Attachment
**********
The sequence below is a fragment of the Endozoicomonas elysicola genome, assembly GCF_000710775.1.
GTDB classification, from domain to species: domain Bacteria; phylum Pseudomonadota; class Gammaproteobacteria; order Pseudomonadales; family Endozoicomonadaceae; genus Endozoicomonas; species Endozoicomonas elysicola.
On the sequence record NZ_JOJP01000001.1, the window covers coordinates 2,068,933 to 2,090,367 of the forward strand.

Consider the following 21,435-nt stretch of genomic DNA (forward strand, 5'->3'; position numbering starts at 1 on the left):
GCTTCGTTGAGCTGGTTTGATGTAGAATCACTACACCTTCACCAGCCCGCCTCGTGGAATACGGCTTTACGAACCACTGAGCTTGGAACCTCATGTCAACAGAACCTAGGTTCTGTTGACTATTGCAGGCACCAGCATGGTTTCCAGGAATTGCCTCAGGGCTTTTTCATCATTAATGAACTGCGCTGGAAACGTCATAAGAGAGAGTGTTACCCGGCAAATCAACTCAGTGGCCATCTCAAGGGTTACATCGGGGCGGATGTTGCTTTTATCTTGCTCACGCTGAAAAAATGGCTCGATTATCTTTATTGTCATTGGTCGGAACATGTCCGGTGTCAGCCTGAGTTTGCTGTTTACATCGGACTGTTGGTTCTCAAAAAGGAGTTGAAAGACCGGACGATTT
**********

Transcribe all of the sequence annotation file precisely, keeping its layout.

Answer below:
The sequence below is a fragment of the Endozoicomonas elysicola genome, assembly GCF_000710775.1.
GTDB classification, from domain to species: domain Bacteria; phylum Pseudomonadota; class Gammaproteobacteria; order Pseudomonadales; family Endozoicomonadaceae; genus Endozoicomonas; species Endozoicomonas elysicola.
On the sequence record NZ_JOJP01000001.1, the window covers coordinates 2,068,933 to 2,090,367 of the forward strand.

Consider the following 21,435-nt stretch of genomic DNA (forward strand, 5'->3'; position numbering starts at 1 on the left):
GCTTCGTTGAGCTGGTTTGATGTAGAATCACTACACCTTCACCAGCCCGCCTCGTGGAATACGGCTTTACGAACCACTGAGCTTGGAACCTCATGTCAACAGAACCTAGGTTCTGTTGACTATTGCAGGCACCAGCATGGTTTCCAGGAATTGCCTCAGGGCTTTTTCATCATTAATGAACTGCGCTGGAAACGTCATAAGAGAGAGTGTTACCCGGCAAATCAACTCAGTGGCCATCTCAAGGGTTACATCGGGGCGGATGTTGCTTTTATCTTGCTCACGCTGAAAAAATGGCTCGATTATCTTTATTGTCATTGGTCGGAACATGTCCGGTGTCAGCCTGAGTTTGCTGTTTACATCGGACTGTTGGTTCTCAAAAAGGAGTTGAAAGACCGGACGATTT